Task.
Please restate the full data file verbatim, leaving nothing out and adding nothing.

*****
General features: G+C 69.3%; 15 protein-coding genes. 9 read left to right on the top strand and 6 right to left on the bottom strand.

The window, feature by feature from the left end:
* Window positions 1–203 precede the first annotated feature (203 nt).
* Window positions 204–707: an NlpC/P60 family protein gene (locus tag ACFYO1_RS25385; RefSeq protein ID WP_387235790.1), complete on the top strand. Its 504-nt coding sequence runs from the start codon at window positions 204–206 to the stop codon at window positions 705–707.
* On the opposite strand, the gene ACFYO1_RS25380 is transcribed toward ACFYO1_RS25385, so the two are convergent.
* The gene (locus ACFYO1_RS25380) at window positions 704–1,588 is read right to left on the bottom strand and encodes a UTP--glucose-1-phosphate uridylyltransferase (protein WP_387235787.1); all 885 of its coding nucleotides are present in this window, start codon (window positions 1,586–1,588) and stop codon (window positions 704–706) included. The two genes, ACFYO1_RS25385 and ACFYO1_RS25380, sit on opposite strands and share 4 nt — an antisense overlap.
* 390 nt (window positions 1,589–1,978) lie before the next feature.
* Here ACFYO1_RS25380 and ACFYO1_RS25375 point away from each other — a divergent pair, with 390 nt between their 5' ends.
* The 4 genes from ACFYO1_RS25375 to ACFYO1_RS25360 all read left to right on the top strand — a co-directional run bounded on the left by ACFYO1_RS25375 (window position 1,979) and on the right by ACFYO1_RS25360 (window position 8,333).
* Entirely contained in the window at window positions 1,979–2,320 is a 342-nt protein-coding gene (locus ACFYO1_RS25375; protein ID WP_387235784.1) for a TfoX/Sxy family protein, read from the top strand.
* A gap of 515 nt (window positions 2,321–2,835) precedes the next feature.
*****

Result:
General features: G+C 69.3%; 15 protein-coding genes. 9 read left to right on the top strand and 6 right to left on the bottom strand.

The window, feature by feature from the left end:
* Window positions 1–203 precede the first annotated feature (203 nt).
* Window positions 204–707: an NlpC/P60 family protein gene (locus tag ACFYO1_RS25385; RefSeq protein ID WP_387235790.1), complete on the top strand. Its 504-nt coding sequence runs from the start codon at window positions 204–206 to the stop codon at window positions 705–707.
* On the opposite strand, the gene ACFYO1_RS25380 is transcribed toward ACFYO1_RS25385, so the two are convergent.
* The gene (locus ACFYO1_RS25380) at window positions 704–1,588 is read right to left on the bottom strand and encodes a UTP--glucose-1-phosphate uridylyltransferase (protein WP_387235787.1); all 885 of its coding nucleotides are present in this window, start codon (window positions 1,586–1,588) and stop codon (window positions 704–706) included. The two genes, ACFYO1_RS25385 and ACFYO1_RS25380, sit on opposite strands and share 4 nt — an antisense overlap.
* 390 nt (window positions 1,589–1,978) lie before the next feature.
* Here ACFYO1_RS25380 and ACFYO1_RS25375 point away from each other — a divergent pair, with 390 nt between their 5' ends.
* The 4 genes from ACFYO1_RS25375 to ACFYO1_RS25360 all read left to right on the top strand — a co-directional run bounded on the left by ACFYO1_RS25375 (window position 1,979) and on the right by ACFYO1_RS25360 (window position 8,333).
* Entirely contained in the window at window positions 1,979–2,320 is a 342-nt protein-coding gene (locus ACFYO1_RS25375; protein ID WP_387235784.1) for a TfoX/Sxy family protein, read from the top strand.
* A gap of 515 nt (window positions 2,321–2,835) precedes the next feature.